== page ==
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couple experiencing marital problems

What Happened To Our Marriage?

Do you remember the movie War of the Roses with Michael Douglas and Kathleen Turner? It was the story of a vicious divorce battle. Fortunately, most divorces are not that “vicious”. However, many divorces do become contentious.

Home is supposed to be peaceful, happy, secure where adults discuss their challenges and share their common values. They enjoy companionship, interests, and honest partnership. They respect each other, listen, trust and compromise. They pay attention to each other and relish common entertainment. They support each other and are in the foxholes together when times are tough. These values contribute to intimacy and longevity.

Why then do marriages break down?

There are many theories why marriages break down including commitment, incompatibility, infidelity and arguing.


There is a saying that “it takes two to tango”. Marital commitment requires both parties to willingly commit to each other. When one partner does not demonstrate allegiance, the dance is impossible. The other partner may try even harder, giving more than 100%. This imbalance is shocking to the partner who over invested when the marriage nonetheless fails. But I gave so much! Generally, this is at sacrifice of personal esteem.


Sometimes people simply marry too young and truly grow in different directions as they mature. This is no one’s fault, just a reality. These couples may be disappointed but their separation is more understandable and therefore may be less contentious with that understanding. Although opposites may attract, it is vital to also have shared interests. In my psychology practice, I encourage couples to have date nights, which contribute to communication, balance in life, closeness, affection and love. Date nights can range from romantic evenings to something as simple as going grocery shopping together.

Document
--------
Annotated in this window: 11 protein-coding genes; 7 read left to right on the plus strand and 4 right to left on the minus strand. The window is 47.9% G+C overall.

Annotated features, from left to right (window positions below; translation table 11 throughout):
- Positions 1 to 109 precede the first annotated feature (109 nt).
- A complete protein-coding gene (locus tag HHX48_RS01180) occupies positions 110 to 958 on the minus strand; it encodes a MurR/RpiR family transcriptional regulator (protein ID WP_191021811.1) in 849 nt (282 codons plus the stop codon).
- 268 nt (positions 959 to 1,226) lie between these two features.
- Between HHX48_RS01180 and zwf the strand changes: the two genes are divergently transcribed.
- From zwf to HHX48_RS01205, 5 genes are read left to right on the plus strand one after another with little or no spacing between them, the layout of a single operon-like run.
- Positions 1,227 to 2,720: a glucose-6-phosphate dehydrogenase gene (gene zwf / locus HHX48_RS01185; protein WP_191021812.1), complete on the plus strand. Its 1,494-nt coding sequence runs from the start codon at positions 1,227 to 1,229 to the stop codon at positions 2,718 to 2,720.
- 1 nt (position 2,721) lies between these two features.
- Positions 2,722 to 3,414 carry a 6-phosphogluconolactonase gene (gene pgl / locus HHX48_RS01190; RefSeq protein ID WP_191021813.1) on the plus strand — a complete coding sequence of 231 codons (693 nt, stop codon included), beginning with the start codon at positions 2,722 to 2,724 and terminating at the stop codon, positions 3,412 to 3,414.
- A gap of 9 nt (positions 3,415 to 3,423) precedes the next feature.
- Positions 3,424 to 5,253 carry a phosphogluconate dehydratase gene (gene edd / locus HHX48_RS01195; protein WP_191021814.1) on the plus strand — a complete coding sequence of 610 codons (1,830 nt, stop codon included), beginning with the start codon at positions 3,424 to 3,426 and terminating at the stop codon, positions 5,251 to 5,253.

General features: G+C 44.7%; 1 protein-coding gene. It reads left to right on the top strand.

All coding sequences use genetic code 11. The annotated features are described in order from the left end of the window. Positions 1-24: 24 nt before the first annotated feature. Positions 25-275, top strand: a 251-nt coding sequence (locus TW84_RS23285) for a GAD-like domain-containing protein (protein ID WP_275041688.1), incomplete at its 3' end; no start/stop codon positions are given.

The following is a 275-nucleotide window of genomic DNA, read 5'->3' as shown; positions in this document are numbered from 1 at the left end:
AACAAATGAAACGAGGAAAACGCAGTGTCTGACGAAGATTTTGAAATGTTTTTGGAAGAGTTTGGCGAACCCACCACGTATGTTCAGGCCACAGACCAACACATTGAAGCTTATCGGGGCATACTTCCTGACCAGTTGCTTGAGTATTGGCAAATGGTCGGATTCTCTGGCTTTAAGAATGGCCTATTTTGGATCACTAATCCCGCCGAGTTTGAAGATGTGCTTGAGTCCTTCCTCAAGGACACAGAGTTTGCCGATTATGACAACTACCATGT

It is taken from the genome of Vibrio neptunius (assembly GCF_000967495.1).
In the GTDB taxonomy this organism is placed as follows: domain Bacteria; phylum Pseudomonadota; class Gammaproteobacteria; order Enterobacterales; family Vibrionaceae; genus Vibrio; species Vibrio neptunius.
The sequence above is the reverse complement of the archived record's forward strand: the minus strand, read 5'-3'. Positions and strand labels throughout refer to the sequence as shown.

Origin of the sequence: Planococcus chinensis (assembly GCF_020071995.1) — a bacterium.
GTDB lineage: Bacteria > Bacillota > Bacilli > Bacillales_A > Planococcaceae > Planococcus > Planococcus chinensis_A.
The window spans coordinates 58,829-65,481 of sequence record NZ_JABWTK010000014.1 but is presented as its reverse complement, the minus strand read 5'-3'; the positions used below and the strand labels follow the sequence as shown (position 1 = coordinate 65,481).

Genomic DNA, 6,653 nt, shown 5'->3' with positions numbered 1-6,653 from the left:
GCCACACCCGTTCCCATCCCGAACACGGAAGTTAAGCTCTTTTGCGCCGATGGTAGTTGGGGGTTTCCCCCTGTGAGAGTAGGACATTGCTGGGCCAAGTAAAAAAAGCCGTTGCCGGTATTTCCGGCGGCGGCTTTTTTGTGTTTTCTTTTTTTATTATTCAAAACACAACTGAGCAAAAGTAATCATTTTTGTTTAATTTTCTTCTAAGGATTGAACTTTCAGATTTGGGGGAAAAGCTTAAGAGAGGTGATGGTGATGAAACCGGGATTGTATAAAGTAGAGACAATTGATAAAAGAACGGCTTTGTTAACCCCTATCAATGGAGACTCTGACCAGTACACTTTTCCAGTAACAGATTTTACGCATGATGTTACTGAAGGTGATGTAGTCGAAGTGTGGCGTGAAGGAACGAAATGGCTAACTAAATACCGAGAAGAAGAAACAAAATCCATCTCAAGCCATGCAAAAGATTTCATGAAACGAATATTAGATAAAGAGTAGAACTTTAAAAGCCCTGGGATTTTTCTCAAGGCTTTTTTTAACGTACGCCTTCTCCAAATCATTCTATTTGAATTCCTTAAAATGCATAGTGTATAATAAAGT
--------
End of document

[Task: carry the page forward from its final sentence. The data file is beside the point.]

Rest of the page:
You once vowed to be faithful and loving to each other. Then cheating becomes a bitter pill to swallow. You feel betrayed and wonder if you could ever trust your partner again. Is this the last straw for you or do you think your marriage can be salvaged? Understanding the psychology of what happened can be beneficial to create a new direction for your relationship. It may be not be the same but you may be able to learn to reconnect in healthy ways.


Incessant arguing, disagreements and going to bed angry are toxins in a marriage. Differences regarding finances, purchases, religion, politics, work commitments, parenting, extended family, division of chores, timeliness, and the list goes on, are ingredients for arguing. The key is to develop effective communication skills and the willingness to discuss, negotiate and compromise.

What now?

According to the University of Rochester Medical Center, “Marriages take work, commitment, and love, but they also need respect to be truly happy and successful. A marriage based on love and respect doesn’t just happen. Both spouses have to do their part.”                                                                         

If you are having marital problems, the next steps may be challenging. Decisions may be difficult to make. You may wonder if you will ever feel good. This sounds like the time to seek professional help from a psychologist or marriage therapist. Even if you do not reach your preferred resolution, you may be able to develop better coping skills, communication skills, and a support system. You do not have to go through this alone.

Shoot for the moon. Even if you miss, you will land among the stars!

Les Brown